6. Influenza vaccine effectiveness in preventing inpatient and outpatient cases in a season dominated by vaccine-matched influenza B virus

    PubMed Central

    Martínez-Baz, Iván; Navascués, Ana; Pozo, Francisco; Chamorro, Judith; Albeniz, Esther; Casado, Itziar; Reina, Gabriel; Cenoz, Manuel García; Ezpeleta, Carmen; Castilla, Jesús

    2015-01-01

    Studies that have evaluated the influenza vaccine effectiveness (VE) to prevent laboratory-confirmed influenza B cases are uncommon, and few have analyzed the effect in preventing hospitalized cases. We have evaluated the influenza VE in preventing outpatient and hospitalized cases with laboratory-confirmed influenza in the 2012–2013 season, which was dominated by a vaccine-matched influenza B virus. In the population covered by the Navarra Health Service, all hospitalized patients with influenza-like illness (ILI) and all ILI patients attended by a sentinel network of general practitioners were swabbed for influenza testing, and all were included in a test-negative case-control analysis. VE was calculated as (1-odds ratio)×100. Among 744 patients tested, 382 (51%) were positive for influenza virus: 70% for influenza B, 24% for A(H1N1)pdm09, and 5% for A(H3N2). The overall estimate of VE in preventing laboratory-confirmed influenza was 63% (95% confidence interval (CI): 34 to 79), 55% (1 to 80) in outpatients and 74% (33 to 90) in hospitalized patients. The VE was 70% (41 to 85) against influenza B and 43% (−45 to 78) against influenza A. The VE against virus B was 87% (52 to 96) in hospitalized patients and 56% in outpatients (−5 to 81). Adjusted comparison of vaccination status between inpatient and outpatient cases with influenza B did not show statistically significant differences (odds ratio: 1.13; p = 0.878). These results suggest a high protective effect of the vaccine in the 2012–2013 season, with no differences found for the effect between outpatient and hospitalized cases. PMID:25996366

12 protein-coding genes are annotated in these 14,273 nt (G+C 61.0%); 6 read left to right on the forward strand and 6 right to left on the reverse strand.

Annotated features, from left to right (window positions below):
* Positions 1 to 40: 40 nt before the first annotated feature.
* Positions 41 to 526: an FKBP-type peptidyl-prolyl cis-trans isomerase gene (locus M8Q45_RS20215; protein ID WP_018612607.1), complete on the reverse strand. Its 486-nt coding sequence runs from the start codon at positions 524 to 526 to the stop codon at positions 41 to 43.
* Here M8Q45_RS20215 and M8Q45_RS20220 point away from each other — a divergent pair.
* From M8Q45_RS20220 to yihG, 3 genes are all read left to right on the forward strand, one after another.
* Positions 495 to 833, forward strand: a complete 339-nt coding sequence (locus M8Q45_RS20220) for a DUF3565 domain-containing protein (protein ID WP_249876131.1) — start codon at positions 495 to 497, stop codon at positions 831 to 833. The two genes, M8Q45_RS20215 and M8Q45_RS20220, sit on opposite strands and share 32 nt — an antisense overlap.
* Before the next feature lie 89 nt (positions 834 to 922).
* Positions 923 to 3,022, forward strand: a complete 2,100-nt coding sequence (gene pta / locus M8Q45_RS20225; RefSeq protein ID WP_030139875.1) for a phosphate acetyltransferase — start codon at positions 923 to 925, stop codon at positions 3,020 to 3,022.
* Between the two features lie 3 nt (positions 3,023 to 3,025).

7. Mutations in GABAA receptor subunits associated with genetic epilepsies.

    PubMed

    Macdonald, Robert L; Kang, Jing-Qiong; Gallagher, Martin J

    2010-06-01